As part of the survey, we would request a picture so that we could better identify our people and go back out and find them. Markus answered all of our questions honestly but bristled when I asked to take his picture. In the end, he refused. We pushed it as far as we could, but gave him his $5 Wawa card and slowly left him. As I turned my back on this man, in a wheelchair in the dark, rainy bus stop, I felt hollowness in my heart…but Carol said it was a good interview, where we got important information. I felt motivated to find more people and do more surveys. We continued on, in the darkness.
The rain didn’t help our efforts. We circled the corner where the Green Grocer and the McDonalds are located. Members of our team noticed a man with a hoody pulled over his head, slumped in a small booth in McDonalds. The van parked and we all jumped out, pairing up and heading out in different directions. Team members Jasmin and Keesha left to interview the man in McDonalds and I followed Carol over to the Green Grocer. After talking with an African American man in front of the store, Carol grabbed me and we headed over to his red truck to interview his girlfriend.
It was really raining now and my survey papers were getting soaked. So Carol graciously asked if I could sit in the truck with Doris, the girlfriend. I looked at Carol bug-eyed, but she just smiled at me, so I climbed in confidently next to Doris. Doris and her man were obviously living out of this truck for quite some time. There was no available space to place my feet, so I just rested them on the trash heaps on the floor. I ignored my surroundings and began “So Doris, how long have you been homeless?”
We learned that Doris and her man were kicked out of their rooming house not too long ago and that they had no money left because the landlord kept the rent after kicking them out. Doris spoke so fast and eloquently that I was only a little surprised to learn that she had a post-graduate degree. But after the interview, I asked Carol, “What went wrong there? Doris was not a substance abuser and was an educated woman…?” Carol surmised that Doris had some mental health issues that she did not admit to us.
Driving rain greeted us the next morning, which meant it would be even harder to find people who needed help. We drove around for an hour squinting our eyes against the foggy wet view out the van window. We parked near a Wawa, and Carol and I plopped ourselves down on the pavement next to an African American woman who was groaning and prostrate on the ground. She said she was cold and started to get up and walk away from us. Her clothes were filthy and she was in dire need of immediate care, so Carol called for outreach services. Chris from Outreach arrived within minutes and began talking to her, trying to see what services were needed immediately. She told us over and over about her boyfriend who had died. She said she had been on the streets for 23 years and she looked like that was the truth. We pulled away in the van as we saw Chris escort her to the car. We all breathed a sigh of relief, in the belief that she would get some respite at least for one night…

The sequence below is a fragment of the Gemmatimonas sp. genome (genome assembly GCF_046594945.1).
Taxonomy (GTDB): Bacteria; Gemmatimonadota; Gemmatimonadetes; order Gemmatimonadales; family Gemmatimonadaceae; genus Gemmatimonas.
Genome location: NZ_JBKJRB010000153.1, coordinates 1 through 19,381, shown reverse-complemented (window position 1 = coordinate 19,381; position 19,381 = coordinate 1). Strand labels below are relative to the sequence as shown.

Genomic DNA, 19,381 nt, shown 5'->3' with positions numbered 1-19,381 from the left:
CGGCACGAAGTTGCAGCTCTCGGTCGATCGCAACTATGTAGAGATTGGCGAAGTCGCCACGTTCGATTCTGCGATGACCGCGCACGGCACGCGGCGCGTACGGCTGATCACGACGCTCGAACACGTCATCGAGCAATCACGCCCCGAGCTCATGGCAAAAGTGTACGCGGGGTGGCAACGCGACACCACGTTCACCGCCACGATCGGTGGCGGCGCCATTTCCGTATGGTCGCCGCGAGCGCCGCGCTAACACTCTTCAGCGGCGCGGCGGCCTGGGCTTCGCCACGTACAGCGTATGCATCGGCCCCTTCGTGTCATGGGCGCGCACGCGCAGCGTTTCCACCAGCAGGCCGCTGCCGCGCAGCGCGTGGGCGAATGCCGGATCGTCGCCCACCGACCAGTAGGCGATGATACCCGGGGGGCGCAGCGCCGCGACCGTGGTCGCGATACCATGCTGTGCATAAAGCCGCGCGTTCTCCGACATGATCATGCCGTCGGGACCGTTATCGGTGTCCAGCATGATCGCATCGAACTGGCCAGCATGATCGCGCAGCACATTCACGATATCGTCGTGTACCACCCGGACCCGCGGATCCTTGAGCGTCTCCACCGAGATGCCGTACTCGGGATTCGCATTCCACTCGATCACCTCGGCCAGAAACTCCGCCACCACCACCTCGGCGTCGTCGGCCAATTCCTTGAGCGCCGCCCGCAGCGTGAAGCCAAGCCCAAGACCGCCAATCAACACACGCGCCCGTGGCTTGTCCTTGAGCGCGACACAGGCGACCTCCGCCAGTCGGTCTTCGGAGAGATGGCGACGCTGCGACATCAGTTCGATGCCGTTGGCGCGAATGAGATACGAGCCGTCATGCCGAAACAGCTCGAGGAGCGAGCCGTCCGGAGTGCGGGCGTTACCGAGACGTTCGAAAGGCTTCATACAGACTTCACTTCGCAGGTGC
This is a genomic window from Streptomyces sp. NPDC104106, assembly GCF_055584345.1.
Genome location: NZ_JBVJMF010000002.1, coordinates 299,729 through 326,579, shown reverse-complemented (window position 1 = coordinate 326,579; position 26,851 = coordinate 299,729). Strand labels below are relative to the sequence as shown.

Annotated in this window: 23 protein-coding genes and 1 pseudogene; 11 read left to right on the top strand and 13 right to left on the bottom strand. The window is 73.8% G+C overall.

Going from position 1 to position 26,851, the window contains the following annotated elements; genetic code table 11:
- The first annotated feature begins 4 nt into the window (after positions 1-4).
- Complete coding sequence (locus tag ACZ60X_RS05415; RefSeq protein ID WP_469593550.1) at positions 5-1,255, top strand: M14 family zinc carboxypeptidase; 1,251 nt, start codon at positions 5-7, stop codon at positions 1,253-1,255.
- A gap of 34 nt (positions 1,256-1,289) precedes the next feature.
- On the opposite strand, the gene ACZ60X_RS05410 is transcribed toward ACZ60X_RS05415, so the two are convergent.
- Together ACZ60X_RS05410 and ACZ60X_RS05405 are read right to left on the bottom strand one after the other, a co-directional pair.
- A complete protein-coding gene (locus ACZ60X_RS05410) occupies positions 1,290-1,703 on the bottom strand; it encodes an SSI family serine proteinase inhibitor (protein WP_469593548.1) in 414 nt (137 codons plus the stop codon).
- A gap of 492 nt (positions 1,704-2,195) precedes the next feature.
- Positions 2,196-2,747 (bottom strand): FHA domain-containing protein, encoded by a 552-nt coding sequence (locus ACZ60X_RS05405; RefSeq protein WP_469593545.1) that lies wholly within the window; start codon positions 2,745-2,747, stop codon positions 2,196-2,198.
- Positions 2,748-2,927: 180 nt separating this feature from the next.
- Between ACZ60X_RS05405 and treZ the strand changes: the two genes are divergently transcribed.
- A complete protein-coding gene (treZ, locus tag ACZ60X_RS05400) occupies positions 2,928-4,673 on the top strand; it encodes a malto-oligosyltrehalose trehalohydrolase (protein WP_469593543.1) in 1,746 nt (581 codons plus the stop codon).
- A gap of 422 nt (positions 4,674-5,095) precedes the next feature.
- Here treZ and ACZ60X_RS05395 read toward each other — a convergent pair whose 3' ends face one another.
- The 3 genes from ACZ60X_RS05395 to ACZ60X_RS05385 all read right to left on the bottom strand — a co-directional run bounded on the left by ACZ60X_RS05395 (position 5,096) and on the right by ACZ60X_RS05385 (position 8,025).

As the dark night yielded to some light of the day, we saw a woman standing alone in the center of a vacant lot, in the rain. Again, I followed Carol out of the van with my clipboard. Stephanie’s only protection against the rain was a little blue sweatshirt, so I pulled an umbrella from my bag and held it over her as Carol spoke. Stephanie was suffering from alcohol withdrawal, shaking from head to toe. She was a 45-year-old white woman who had graduated from a Catholic high school. Stephanie was in the throes of a psychotic episode and in between her ramblings about “the rats eating the dogs and then the cats,” she returned to reality and answered our questions clearly. When she spoke to us, she looked through us with the most amazingly beautiful blue eyes…
Carol and I were relieved when Stephanie agreed to go to the emergency room of the closest hospital. When Carol tried to direct us to a shortcut to Presbyterian Hospital’s ER, Stephanie refused and stayed the course on the sidewalk – she knew where she was going, despite her condition. We no sooner checked her into admissions than they were calling her name to take her away.
But Stephanie has remained with me; she has been my companion in my thoughts and in my soul, since that night…she drives me with the desire to do more…more stories, more outreach, just more…